After a moment, noting that he was holding up the socially distanced line which had now grown to three with a customer behind me, he reached into his wallet and produced a $5 to cover the purchase, apologized for his trouble and turned to leave the store. 

As the elderly woman immediately in front of me stepped up to begin her business, which involved getting a new member’s card to replace the one which had expired, she suddenly bent down to the floor in front of the cashier. As she stood back up, she exclaimed, “Here’s his $20!”

She handed it to the cashier who without a word turned and dashed out the doors into the parking lot behind the elderly man. “Sir! Sir!” she shouted loud enough to be heard across the entire lot and back into the store. She caught him just before he drove away in a pickup truck that, much like its driver, looked like it was on its last legs, and restored his small fortune to him.

Everyone in line stood silently and patiently as the cashier engaged in this unexpected mitzvah. The cashier returned slightly out of breath, apologized for the delay and immediately began her transaction with the elderly lady. She explained to the woman that when she had her purchases ready to return to her counter and she’d issue the new member’s card as part of that transaction.

Then it was my turn to step up.

To Some Folks That’s a Lot of Money….

As I emptied my basket onto the counter, I thanked the woman for her kind deed. She immediately deferred to the elderly woman saying it was her good deed that had made it all possible. And there was some truth to that.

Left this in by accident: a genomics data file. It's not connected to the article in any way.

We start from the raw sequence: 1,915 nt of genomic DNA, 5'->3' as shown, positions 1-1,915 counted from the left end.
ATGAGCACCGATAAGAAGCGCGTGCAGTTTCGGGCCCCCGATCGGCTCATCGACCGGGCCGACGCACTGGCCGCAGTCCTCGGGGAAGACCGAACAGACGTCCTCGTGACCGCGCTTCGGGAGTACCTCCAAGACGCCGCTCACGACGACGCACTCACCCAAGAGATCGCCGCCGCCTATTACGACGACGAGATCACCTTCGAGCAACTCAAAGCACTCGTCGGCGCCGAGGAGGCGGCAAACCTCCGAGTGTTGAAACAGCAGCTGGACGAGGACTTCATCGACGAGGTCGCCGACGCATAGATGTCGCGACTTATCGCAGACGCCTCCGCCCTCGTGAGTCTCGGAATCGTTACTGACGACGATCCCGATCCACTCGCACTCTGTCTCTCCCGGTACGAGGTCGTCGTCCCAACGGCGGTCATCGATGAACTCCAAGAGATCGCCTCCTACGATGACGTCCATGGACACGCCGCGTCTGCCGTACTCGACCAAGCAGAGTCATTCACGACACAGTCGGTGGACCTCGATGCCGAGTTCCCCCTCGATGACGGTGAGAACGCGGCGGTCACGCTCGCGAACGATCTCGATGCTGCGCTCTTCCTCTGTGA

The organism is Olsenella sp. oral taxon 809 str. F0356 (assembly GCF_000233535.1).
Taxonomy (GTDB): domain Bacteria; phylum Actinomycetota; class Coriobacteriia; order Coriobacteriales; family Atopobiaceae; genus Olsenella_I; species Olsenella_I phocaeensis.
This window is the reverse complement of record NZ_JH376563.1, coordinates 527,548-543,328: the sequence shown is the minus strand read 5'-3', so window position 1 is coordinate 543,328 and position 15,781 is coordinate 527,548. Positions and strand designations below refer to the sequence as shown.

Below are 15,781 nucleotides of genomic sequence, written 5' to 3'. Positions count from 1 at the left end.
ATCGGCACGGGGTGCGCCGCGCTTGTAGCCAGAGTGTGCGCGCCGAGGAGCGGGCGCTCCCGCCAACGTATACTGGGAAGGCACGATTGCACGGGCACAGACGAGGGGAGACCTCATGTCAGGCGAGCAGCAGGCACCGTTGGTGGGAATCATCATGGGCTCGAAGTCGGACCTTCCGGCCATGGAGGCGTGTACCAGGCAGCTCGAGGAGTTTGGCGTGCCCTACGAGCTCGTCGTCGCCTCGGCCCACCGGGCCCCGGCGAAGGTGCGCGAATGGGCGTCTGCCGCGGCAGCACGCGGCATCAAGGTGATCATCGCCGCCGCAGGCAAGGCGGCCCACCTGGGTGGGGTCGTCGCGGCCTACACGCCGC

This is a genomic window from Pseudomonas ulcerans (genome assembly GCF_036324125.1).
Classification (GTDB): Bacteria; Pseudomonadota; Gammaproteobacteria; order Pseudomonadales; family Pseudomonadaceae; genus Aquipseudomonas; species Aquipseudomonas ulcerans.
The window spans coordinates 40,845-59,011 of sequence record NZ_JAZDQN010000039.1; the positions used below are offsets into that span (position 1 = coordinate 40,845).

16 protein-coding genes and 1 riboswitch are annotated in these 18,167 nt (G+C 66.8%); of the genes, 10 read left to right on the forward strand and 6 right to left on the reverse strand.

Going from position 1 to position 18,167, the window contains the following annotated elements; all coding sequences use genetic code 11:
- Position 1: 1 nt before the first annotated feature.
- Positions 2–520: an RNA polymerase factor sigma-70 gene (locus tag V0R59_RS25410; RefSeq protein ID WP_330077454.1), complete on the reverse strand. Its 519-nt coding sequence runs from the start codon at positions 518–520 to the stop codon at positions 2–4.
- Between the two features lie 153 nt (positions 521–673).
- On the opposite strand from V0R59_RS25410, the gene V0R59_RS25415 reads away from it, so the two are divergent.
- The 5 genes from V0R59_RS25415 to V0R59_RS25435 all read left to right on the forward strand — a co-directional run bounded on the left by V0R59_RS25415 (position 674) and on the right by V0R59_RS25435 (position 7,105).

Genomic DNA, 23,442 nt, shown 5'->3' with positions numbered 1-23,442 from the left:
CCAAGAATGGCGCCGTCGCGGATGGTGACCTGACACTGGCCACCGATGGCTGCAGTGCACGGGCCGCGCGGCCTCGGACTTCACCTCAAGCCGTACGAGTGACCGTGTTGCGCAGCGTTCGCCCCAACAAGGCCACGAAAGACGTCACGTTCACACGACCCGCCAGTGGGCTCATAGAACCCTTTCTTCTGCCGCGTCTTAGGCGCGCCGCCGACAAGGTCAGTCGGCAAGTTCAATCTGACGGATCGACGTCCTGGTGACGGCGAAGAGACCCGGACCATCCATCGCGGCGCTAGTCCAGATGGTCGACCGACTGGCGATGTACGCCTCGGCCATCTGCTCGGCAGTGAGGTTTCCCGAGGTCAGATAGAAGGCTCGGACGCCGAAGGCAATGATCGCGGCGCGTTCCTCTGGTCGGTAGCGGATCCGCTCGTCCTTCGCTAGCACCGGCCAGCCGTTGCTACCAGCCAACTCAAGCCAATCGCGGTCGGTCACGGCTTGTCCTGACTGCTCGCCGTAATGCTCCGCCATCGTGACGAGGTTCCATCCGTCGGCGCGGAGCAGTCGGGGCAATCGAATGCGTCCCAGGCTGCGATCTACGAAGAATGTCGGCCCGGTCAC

But I thought to myself, how many people would have simply put the $20 in their pocket and said nothing about it. “Finders, keepers,” they would have told themselves to rationalize their selfishness. Indeed, in a consumerist culture which has taught us it’s all about me, isn’t that what one is supposed to do?

I persisted with the cashier. “I just want you to know I appreciate it,” I said. She replied, “You know, $20 is a lot of money to some people.” Indeed. Like the folks who can only afford to shop at this store including retirees on pensions and social security like me.

I drove home with a smile on my face, my mask now resting on the seat beside me and my glasses back in their place. I’ve learned I have to choose between the two when I go into stores – the glasses inevitably fog up from exhaling through a mask. As I reflected on what had just occurred, I suddenly thought of John Wesley when he spoke of experiencing a heart strangely warmed. This was a genuine moment of grace, an unexpected and mysterious experience of goodness where none had been predictably expected, indeed, where the circumstances predicted a very different outcome.

I had been privileged to witness a genuine act of selflessness in a culture which preaches the virtues of self-interest über alles. The world was a little better place because of that random act of kindness.  And it dawned on me that this was a little taste of the values of the America I have always believed in at work, an America I am praying it is not too late to resuscitate and reestablish.

If that happens, it will only come at the cost of some sustained hard work. The angry, self-focused, adolescent America will not simply disappear because of a random act of kindness in a working-class grocery store. Indeed, if anything that act of momentary light is striking in its sharp distinction from the darkness of the angry cultural matrix in which it occurs.